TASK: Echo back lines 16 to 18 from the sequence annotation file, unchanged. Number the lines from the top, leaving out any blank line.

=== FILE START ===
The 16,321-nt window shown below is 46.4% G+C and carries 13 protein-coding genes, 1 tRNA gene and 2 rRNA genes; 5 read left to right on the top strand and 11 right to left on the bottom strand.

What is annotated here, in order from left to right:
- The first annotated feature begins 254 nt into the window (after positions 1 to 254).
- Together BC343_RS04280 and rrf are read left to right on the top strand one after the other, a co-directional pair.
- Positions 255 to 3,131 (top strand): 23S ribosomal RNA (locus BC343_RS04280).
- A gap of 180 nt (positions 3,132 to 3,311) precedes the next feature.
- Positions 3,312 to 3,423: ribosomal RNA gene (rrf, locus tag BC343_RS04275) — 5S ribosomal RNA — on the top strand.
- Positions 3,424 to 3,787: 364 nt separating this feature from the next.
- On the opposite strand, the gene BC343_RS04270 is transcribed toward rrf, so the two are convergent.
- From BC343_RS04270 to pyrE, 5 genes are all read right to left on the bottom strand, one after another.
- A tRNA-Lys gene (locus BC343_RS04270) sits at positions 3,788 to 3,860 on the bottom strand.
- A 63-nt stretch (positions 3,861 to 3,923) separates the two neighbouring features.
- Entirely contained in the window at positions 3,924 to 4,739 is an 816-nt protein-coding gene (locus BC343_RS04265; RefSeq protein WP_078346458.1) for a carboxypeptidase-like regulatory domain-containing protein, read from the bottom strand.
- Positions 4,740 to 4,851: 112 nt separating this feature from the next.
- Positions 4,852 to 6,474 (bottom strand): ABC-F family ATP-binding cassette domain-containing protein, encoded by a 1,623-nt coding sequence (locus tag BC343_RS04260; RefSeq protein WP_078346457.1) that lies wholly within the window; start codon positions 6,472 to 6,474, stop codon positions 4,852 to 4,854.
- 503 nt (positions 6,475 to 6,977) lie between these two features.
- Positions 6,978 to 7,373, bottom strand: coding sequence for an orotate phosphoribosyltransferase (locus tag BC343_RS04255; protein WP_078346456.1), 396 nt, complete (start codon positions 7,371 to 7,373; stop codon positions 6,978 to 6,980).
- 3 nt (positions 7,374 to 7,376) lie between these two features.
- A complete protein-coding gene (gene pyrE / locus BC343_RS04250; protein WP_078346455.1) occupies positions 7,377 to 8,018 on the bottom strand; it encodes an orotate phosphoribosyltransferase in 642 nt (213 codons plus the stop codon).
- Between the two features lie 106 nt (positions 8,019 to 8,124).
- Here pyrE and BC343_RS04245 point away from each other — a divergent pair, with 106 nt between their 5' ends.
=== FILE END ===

- 503 nt (positions 6,475 to 6,977) lie between these two features.
- Positions 6,978 to 7,373, bottom strand: coding sequence for an orotate phosphoribosyltransferase (locus tag BC343_RS04255; protein WP_078346456.1), 396 nt, complete (start codon positions 7,371 to 7,373; stop codon positions 6,978 to 6,980).
- 3 nt (positions 7,374 to 7,376) lie between these two features.